Hello everybody and welcome in to episode 190 of the Bible 2021 podcast. We are reading Luke 9 today and our focus is on Is Everybody Who Comes to Jesus and Claims His Name A Saved Christian? We are a daily 10 minute podcast, where we will dig in to the truth of the Word of God by reading one Bible chapter a day and discussing it. Welcome to new listeners in  Thanks for listening!  Our goal is to encourage DAILY Bible reading, so you can jump in at any time and join with us. We want to invite as many people as possible to join us in daily Bible reading, so help spread the word and share the podcast! Don’t forget about our web-page, Bible2021.com – contact page, show notes, transcript and more– Click here for our Bible 2021 reading plan\

Something unusual happens in today’s passage. Several people come to Jesus, and, rather than welcome them with open arms – He challenges them. One man declares His intention to follow Jesus, and Jesus tells Him that He basically has no home to live in, implying that following Him would be difficult. Jesus calls another man to follow Him, and when that man balks because of the impending funeral of his father, Jesus tells the man to “let the dead bury their own dead.” Finally, another man says He wants to follow Jesus, but he needs to go say goodbye to the people in his house, and Jesus tells that man that anybody who puts his hand to the plow of doing God’s work, and then turns back, is not worthy of the Kingdom of God. What gives here – why is Jesus being seemingly harsh – why is He not more welcoming to these people that seem to want to follow Him? Here is Spurgeon with some insight into that question:

Like our Lord, we meet with many persons who are great at resolving. “I will; that I will. Solemnly, I declare that I will.” They are willing to make that declaration as publicly as you like; and stand up, or fall down, or do anything else to declare that they have resolved. I frequently hear persons exhorted to give their hearts to Christ, which is a very proper exhortation; but that is not the gospel. Salvation comes from something that Christ gives you, not something that you give to Christ. The giving of your heart to Christ follows after the receiving from Christ of eternal life by faith. It is easy to work our friends up so that they say, “We will give our hearts to Christ,” but they may never do so, after all. If, with broken heart and contrite sigh, they had confessed their guilt, and had penitently cried, “God be merciful to me a sinner,” they might not have looked quite so well, but there would have been more hope of them. We cannot come to Christ unless Christ comes to us, and gives us a broken heart and a contrite spirit. If there be no repentance, depend upon it that that faith which we think we have is not the faith that will save us. Give me faith with tears in her eyes; I know her to be the true child of God. The faith that makes me feel my ruin, confess my sin, and lay hold of eternal life, because otherwise my merits will bring me to eternal death, this is the faith which saves. But some people are very great at resolving rather than repenting and believing.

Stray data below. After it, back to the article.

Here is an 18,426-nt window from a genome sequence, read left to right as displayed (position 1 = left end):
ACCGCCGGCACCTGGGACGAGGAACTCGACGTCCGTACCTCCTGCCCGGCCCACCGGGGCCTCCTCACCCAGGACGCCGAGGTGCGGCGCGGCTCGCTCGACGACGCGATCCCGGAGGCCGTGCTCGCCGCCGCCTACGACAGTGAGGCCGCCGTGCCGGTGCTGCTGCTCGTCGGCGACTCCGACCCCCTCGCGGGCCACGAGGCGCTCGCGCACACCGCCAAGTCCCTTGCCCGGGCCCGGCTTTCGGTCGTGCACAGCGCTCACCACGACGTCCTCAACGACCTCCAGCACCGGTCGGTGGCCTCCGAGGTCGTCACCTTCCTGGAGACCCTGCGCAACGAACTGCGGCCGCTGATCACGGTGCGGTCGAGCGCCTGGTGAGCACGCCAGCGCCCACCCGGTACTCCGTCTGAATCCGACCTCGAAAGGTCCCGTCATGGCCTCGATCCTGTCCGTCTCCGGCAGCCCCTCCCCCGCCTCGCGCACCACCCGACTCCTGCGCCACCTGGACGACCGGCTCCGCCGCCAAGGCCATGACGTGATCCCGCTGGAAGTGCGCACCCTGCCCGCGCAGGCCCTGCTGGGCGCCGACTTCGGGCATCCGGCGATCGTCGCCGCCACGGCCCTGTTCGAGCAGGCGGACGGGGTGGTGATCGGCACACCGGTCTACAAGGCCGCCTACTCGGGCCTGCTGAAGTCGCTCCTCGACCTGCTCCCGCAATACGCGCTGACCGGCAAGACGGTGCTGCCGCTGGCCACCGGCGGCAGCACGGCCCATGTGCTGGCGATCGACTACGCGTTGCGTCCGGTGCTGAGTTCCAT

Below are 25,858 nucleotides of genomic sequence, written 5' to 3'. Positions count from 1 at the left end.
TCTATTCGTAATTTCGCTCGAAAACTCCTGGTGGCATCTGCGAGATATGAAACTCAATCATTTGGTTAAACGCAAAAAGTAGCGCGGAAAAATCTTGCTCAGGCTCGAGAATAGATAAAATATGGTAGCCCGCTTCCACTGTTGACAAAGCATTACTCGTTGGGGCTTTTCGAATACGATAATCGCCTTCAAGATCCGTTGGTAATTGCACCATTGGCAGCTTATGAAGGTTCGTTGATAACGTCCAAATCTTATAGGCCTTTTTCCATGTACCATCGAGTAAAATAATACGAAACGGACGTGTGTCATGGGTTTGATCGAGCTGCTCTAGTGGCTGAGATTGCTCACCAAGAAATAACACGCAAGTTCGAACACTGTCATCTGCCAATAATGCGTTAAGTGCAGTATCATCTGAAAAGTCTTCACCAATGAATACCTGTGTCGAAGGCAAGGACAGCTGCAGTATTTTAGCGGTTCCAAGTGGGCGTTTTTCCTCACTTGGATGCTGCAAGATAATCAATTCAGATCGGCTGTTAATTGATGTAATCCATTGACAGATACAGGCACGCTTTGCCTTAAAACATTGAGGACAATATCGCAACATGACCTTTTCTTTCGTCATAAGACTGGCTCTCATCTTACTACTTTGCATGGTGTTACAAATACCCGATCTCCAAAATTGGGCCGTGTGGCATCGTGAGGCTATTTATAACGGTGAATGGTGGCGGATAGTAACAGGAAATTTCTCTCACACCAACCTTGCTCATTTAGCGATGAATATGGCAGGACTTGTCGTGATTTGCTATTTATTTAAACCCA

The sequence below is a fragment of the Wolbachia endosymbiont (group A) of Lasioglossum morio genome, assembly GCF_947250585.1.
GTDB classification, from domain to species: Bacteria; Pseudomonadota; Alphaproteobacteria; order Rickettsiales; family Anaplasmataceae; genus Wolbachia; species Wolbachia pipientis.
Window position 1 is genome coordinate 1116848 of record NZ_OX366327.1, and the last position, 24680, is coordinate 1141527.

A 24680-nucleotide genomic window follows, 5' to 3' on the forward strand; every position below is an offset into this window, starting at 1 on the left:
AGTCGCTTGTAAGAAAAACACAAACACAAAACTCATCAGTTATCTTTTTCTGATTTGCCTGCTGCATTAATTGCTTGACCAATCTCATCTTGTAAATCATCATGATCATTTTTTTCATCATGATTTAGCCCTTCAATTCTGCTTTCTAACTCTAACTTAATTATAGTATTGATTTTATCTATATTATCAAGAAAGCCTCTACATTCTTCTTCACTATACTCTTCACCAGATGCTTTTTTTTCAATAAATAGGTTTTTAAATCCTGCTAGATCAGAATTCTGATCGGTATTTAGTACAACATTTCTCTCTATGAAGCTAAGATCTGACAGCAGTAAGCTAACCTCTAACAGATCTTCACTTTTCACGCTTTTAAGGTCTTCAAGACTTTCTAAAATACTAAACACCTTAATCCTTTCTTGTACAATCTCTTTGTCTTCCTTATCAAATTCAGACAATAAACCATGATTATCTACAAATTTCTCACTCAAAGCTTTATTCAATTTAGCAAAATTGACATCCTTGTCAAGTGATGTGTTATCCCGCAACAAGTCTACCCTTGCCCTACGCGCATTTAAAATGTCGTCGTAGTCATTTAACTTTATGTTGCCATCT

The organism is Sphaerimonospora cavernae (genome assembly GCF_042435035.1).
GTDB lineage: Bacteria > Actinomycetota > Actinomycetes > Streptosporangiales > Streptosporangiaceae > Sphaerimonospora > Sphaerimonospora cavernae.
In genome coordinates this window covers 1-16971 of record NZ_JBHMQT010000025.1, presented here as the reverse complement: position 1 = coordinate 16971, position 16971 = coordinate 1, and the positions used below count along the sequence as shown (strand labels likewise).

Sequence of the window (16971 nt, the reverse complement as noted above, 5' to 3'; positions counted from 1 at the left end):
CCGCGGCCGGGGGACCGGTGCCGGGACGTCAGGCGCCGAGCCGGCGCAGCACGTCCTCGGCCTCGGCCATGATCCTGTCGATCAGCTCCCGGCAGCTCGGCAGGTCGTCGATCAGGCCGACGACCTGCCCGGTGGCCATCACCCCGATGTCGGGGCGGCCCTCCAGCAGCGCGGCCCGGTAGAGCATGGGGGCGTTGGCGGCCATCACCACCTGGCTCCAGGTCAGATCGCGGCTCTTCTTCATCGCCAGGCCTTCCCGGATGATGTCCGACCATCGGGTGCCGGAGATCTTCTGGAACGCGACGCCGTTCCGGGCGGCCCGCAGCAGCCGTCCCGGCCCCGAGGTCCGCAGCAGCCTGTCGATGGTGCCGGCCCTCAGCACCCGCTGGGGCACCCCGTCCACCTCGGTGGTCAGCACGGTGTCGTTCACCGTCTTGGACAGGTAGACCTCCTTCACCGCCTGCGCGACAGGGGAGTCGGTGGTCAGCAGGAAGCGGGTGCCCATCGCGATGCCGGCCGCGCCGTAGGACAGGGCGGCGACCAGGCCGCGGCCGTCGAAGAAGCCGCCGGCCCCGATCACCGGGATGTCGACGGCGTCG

These people show, generally, very great confidence in themselves. This man said, “Lord, I will follow thee whithersoever thou goest.” There is no prayer, “Lord, help me to follow thee,” “Hold thou me up, and I shall be safe,” “Leave me not, or I shall wander from thee,” but it is just this, “I have made up my mind to this, and I am a strong-minded person, and able to carry out what I determine. Lord, I will follow thee whithersoever thou goest.” That is our duty; but that duty we shall never attain apart from divine help. “He that trusteth in his own heart is”—what? A convert? No, “a fool”, and “a fool” is another name for a sinner. Go, write on water, and return to-morrow to read the phrase thou hast inscribed; and when thou hast done that, trust thine own determinations. Go, and say that thou wilt pluck the moon out of her orbit, or stay the sun in his blaze at mid-day; and when thou hast done these things, then canst thou so control thyself as to be ever faithful to thy Lord without his help. I would have you deal far more in confession than in resolving, much more in believing than in bearing testimony to anything you have done yourself, or hope to do yourself, or resolve to do yourself.

C. H. Spurgeon, “Fickle Followers,” in The Metropolitan Tabernacle Pulpit Sermons, vol. 38 (London: Passmore & Alabaster, 1892), 434–435.

Showing great confidence in themselves is the very opposite of what our declaration should be. Rather than trusting our decisions and resolve to save us, I much prefer the declaration of that great and hopeful song All I have is Christ by Jordan Kauflin:

I once was lost in darkest night
Yet thought I knew the way
The sin that promised joy and life
Had led me to the grave
I had no hope that You would own
A rebel to Your will
And if You had not loved me first
I would refuse You still

Hallelujah! All I have is Christ
Hallelujah! Jesus is my life

Bible Memory verses for the month of July: 47I will show you what someone is like who comes to me, hears my words, and acts on them: 48 He is like a man building a house, who dug deep and laid the foundation on the rock. When the flood came, the river crashed against that house and couldn’t shake it, because it was well built.” Luke 6:47-48

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